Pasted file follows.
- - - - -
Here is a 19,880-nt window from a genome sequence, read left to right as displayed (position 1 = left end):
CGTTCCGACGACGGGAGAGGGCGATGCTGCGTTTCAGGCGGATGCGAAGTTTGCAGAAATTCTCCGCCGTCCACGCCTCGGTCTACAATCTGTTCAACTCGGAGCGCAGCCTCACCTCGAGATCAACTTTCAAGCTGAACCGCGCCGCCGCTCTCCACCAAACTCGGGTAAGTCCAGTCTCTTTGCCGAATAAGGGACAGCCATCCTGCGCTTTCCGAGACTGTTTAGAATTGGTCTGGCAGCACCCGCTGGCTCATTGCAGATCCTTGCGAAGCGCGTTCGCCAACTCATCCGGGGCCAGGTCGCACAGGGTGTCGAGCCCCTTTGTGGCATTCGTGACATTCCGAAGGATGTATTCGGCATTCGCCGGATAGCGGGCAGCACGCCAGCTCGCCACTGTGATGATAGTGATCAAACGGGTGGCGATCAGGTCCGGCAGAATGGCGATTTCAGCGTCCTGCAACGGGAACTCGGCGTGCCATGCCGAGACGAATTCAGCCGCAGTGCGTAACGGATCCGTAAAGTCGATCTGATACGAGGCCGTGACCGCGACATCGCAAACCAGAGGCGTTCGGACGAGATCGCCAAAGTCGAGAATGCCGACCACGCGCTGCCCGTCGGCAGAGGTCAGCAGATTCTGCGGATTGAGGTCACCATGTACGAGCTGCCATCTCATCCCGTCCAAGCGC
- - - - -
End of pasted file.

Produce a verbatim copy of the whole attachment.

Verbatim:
Here is a 19,880-nt window from a genome sequence, read left to right as displayed (position 1 = left end):
CGTTCCGACGACGGGAGAGGGCGATGCTGCGTTTCAGGCGGATGCGAAGTTTGCAGAAATTCTCCGCCGTCCACGCCTCGGTCTACAATCTGTTCAACTCGGAGCGCAGCCTCACCTCGAGATCAACTTTCAAGCTGAACCGCGCCGCCGCTCTCCACCAAACTCGGGTAAGTCCAGTCTCTTTGCCGAATAAGGGACAGCCATCCTGCGCTTTCCGAGACTGTTTAGAATTGGTCTGGCAGCACCCGCTGGCTCATTGCAGATCCTTGCGAAGCGCGTTCGCCAACTCATCCGGGGCCAGGTCGCACAGGGTGTCGAGCCCCTTTGTGGCATTCGTGACATTCCGAAGGATGTATTCGGCATTCGCCGGATAGCGGGCAGCACGCCAGCTCGCCACTGTGATGATAGTGATCAAACGGGTGGCGATCAGGTCCGGCAGAATGGCGATTTCAGCGTCCTGCAACGGGAACTCGGCGTGCCATGCCGAGACGAATTCAGCCGCAGTGCGTAACGGATCCGTAAAGTCGATCTGATACGAGGCCGTGACCGCGACATCGCAAACCAGAGGCGTTCGGACGAGATCGCCAAAGTCGAGAATGCCGACCACGCGCTGCCCGTCGGCAGAGGTCAGCAGATTCTGCGGATTGAGGTCACCATGTACGAGCTGCCATCTCATCCCGTCCAAGCGC